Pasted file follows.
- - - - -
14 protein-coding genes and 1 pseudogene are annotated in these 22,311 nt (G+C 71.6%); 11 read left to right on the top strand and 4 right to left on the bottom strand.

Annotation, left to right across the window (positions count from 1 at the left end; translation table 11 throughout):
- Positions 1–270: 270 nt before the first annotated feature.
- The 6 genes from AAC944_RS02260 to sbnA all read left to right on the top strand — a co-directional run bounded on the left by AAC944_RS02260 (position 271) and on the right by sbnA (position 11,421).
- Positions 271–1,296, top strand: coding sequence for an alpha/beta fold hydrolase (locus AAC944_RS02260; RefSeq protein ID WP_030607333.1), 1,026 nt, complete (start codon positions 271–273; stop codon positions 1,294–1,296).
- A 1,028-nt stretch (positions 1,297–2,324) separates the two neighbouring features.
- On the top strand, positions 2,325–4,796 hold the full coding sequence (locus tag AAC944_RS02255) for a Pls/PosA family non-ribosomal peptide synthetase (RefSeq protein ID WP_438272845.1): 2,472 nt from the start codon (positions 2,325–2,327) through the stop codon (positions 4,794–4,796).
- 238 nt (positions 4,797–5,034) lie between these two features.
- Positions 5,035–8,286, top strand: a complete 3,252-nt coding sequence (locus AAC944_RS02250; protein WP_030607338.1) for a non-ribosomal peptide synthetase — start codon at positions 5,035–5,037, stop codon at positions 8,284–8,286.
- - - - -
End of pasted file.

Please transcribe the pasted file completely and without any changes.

14 protein-coding genes and 1 pseudogene are annotated in these 22,311 nt (G+C 71.6%); 11 read left to right on the top strand and 4 right to left on the bottom strand.

Annotation, left to right across the window (positions count from 1 at the left end; translation table 11 throughout):
- Positions 1–270: 270 nt before the first annotated feature.
- The 6 genes from AAC944_RS02260 to sbnA all read left to right on the top strand — a co-directional run bounded on the left by AAC944_RS02260 (position 271) and on the right by sbnA (position 11,421).
- Positions 271–1,296, top strand: coding sequence for an alpha/beta fold hydrolase (locus AAC944_RS02260; RefSeq protein ID WP_030607333.1), 1,026 nt, complete (start codon positions 271–273; stop codon positions 1,294–1,296).
- A 1,028-nt stretch (positions 1,297–2,324) separates the two neighbouring features.
- On the top strand, positions 2,325–4,796 hold the full coding sequence (locus tag AAC944_RS02255) for a Pls/PosA family non-ribosomal peptide synthetase (RefSeq protein ID WP_438272845.1): 2,472 nt from the start codon (positions 2,325–2,327) through the stop codon (positions 4,794–4,796).
- 238 nt (positions 4,797–5,034) lie between these two features.
- Positions 5,035–8,286, top strand: a complete 3,252-nt coding sequence (locus AAC944_RS02250; protein WP_030607338.1) for a non-ribosomal peptide synthetase — start codon at positions 5,035–5,037, stop codon at positions 8,284–8,286.